HILLSDALE — The Hope for Heroes Foundation has gained attention in Hillsdale for a sign put up on their property on Route 71, just off of Route 22.
The wooden sign says “Future Home of Hope for Heroes,” with the organization’s website and logo.
The Dutchess County based nonprofit organization was founded by Executive Director Mitch Serlin, a retired Westchester County K9 police officer and U.S. Army 101st Airborne Scout Sniper, in 2010. Serlin has struggled with post-traumatic stress disorder and formed Hope for Heroes to provide experiences that are physically and emotionally feasible for veterans and emergency responders with disabilities.
The group has a three-bedroom get-away on 1,530 acres in Kentucky where members hunt and fish and plans to build a six-bedroom house in Hillsdale.
But some residents have been caught off guard by the organization’s presence in the town.
Resident Alex Bloomstein brought up the organization at the town board meeting Tuesday night. He said he noticed a sign for the organization and was caught off guard by its plans to build. The language used on the organization’s website and social media looks like they have a big definite project for the location, he added. “I just wonder if anyone in the town knows anything about what’s planned there,” he said.
Bloomstein pointed to language on the organization’s website: “Our most ambitious plan is the construction of a 120-acre, handicap-accessible lodge in beautiful Hillsdale, New York, where Heroes can gather for outdoor events, which will include hunting, fishing, kayaking as well as skiing.” The organization has photos of people digging a hole to install the sign, he said. Bloomstein said the group used an excavator for the sign and does not believe the group got a permit for its sign or any construction.
Hope for Heroes Foundation posted on Facebook April 11 thanking donors and announcing the future site of its Hillsdale lodge: “This sign signifies more than just a place holder for our future lodge, it represents hope to so many more future heroes that we will be able to reach!!!”
Board member Steven Tiger said he remembers the group coming to the board and mentioning an idea for the site. Board member Robina Ward said she estimates the group came to the board a couple of years ago.
Deputy Town Clerk Elizabeth Sheer said she spoke with town Building Inspector and Code Enforcement Officer Lee Heim, who said he has not been contacted by the group. Sheer assured the board that nothing is being built at this time other than the sign.
Barbara Pascale Olsen, Planning Board chair, said some information was presented to the board last summer, but not an application or site plan. The zoning board determined the group was excempt from Planning Board review as a not-for-profit organization, she recalled.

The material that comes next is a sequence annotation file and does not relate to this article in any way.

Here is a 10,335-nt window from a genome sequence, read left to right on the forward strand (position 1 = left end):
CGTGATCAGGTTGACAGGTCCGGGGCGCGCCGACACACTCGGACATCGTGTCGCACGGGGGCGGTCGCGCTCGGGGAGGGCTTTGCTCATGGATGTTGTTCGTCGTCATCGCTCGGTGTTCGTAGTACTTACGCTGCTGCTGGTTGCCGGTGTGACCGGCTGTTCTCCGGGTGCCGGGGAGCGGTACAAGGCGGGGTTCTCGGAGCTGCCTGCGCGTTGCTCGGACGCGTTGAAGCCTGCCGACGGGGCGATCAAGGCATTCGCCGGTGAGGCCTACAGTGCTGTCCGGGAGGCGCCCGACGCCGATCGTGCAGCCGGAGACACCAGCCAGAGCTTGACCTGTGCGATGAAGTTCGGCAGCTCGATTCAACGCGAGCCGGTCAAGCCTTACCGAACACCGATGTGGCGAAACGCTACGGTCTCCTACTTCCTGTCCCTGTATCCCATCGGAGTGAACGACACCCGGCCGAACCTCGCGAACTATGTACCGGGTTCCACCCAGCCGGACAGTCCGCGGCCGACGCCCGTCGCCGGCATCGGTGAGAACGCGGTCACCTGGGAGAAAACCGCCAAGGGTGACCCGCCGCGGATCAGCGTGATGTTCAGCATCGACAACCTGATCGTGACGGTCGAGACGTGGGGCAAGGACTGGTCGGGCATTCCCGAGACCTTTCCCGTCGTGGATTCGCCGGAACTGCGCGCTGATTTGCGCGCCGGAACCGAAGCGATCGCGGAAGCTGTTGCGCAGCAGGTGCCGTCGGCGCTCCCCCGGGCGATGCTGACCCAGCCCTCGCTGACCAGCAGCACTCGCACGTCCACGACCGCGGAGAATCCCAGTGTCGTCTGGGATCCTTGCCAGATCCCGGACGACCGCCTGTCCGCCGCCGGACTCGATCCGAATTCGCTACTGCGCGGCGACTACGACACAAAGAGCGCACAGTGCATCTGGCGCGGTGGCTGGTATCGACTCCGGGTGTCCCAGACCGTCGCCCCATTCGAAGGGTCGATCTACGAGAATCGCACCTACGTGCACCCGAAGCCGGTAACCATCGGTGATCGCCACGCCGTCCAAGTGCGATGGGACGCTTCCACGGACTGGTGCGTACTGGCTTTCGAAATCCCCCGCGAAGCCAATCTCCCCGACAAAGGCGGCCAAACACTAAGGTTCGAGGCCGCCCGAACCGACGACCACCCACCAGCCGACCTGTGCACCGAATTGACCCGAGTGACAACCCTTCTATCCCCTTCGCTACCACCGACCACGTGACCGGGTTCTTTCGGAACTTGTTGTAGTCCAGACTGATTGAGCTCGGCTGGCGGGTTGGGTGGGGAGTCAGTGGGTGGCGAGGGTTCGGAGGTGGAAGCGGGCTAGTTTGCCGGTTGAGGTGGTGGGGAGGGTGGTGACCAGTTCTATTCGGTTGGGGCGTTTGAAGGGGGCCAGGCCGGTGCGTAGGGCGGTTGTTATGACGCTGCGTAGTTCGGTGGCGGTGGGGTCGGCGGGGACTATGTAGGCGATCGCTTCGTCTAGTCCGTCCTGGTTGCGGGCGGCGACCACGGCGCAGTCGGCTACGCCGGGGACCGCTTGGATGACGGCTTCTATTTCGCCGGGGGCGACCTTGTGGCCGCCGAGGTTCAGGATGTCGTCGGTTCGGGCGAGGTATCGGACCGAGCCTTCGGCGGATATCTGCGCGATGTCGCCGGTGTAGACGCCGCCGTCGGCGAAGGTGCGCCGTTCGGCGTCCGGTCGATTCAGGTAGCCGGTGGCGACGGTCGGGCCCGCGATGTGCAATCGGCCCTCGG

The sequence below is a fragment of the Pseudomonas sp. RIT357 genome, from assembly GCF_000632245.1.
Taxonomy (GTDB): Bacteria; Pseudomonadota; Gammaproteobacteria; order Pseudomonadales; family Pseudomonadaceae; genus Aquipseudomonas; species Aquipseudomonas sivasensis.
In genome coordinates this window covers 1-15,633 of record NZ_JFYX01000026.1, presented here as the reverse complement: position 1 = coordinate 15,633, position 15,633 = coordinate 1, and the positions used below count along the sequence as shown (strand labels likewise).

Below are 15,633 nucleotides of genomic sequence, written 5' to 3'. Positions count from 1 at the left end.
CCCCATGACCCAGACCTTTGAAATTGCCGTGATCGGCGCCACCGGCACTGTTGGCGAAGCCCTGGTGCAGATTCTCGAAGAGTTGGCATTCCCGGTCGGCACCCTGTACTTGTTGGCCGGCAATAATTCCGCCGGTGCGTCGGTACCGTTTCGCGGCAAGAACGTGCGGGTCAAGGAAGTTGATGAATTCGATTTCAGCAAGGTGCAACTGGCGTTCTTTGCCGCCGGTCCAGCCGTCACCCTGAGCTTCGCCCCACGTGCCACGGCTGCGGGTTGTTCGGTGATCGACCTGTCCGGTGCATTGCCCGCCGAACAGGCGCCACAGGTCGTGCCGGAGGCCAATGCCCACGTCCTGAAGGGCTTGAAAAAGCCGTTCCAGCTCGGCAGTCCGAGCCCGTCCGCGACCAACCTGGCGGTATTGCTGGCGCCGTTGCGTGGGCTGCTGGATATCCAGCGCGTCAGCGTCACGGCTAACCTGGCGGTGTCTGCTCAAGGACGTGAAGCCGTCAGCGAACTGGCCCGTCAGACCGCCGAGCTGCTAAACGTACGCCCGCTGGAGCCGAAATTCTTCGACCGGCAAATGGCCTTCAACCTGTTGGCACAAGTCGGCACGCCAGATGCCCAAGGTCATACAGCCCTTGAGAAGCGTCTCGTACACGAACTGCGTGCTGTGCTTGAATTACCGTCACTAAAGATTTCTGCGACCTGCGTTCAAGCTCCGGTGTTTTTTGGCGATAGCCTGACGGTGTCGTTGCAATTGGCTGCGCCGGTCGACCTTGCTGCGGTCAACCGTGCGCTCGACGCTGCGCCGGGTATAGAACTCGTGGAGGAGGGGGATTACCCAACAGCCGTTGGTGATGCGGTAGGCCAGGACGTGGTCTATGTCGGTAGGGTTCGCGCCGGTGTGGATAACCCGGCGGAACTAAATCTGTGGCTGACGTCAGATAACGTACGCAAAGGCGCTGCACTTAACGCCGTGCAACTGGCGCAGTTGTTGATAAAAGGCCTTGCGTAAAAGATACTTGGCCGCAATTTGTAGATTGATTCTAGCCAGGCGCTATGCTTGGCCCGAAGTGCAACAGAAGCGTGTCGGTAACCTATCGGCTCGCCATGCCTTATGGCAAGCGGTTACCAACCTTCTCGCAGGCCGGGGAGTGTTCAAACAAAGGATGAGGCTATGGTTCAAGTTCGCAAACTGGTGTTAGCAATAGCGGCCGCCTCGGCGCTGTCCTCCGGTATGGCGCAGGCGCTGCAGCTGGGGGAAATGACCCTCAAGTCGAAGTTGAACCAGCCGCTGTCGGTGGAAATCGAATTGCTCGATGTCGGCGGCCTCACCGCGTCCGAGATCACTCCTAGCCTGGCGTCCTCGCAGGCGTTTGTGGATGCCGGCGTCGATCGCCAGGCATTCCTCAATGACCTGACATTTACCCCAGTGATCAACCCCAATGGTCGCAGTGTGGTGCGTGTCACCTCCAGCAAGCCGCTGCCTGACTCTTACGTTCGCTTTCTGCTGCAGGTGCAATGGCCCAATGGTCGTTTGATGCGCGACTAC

Ward said anyone building anything in the town is subject to Planning Board approval, regardless of being a charity. Tiger agreed, saying there are no exceptions.
But engineer Pat Prendergast, of Valatie, who presented the group’s project to the zoning board, said the town code states non-profit organizations do not need site plan approval on properties over 10 acres.
Prendergast said the group got a go-ahead from the zoning board two years ago and does not need site plan approval from the planning board. He said that while the planning board chair was upset about it at the time, it was “100% legally done.”
Town Supervisor Christian Kersten said he spoke to the Sheriff’s department after receiving complaints from residents about men on the property shooting guns into the air.
Serlin said Wednesday the group plans to have some hunting excursions on the property but will not be turning it into a shooting range.
Hunting is among other activities the group plans to partake in on the property and in the community. “Columbia County just affords so much,” Serlin said.
The group plans to produce maple syrup, forage, ski, fish and potentially snowmobile. While the land will be the group’s main site, they plan to support local businesses, he said. “Based on what our needs are we are bringing tourism and shining a light on Columbia County because some of the individuals that will be with us have never been there before and didn’t know about it,” he said. “... I think Hillsdale and Columbia County is one of the nicest places in the country.”
Hillsdale is not unfamiliar territory for Serlin. His family visited on weekends as he grew up, going to Catamount and Copake Lake. “I’ve been in the community since I’ve been a kid,” he said. “The area is just so beautiful, you can’t beat the Hudson Valley.”
Serlin’s organization serves about 50 individuals per year, but he hopes that will increase with the Hillsdale property.
“Once we get a foothold there and we start doing some events, the numbers will increase, but it won’t be thousands,” he said. “It’ll be hundreds or whatever.”
The group typically hosts between four and six individuals, and sometimes up to 10, at events. The group plans to build a six bedroom home on its Hillsdale property but does not yet have a construction timeline, because they are fundraising for expected $1.2 million costs.
“Unfortunately until we get some of the funds we don’t have a targeted date yet but once we secure the funds for the building and we hear back from the grant process we may have a better idea of when we’re going to start the project,” he said.
Many of the group’s donors are in the Northeast, and Serlin likes inviting donors to participate in group events rather than just sending a check, which gives Hillsdale another appeal.
“I love Kentucky, but the money is in the Northeast,” he said. The group bought the Hillsdale property in the fall and has used it for hunting and metal detecting, Serlin said.
“We’re just an organization just trying to help heal and empower,” he said. “As we put it, we empower the independence for our nation’s disabled heroes. That’s all we’re trying to do.”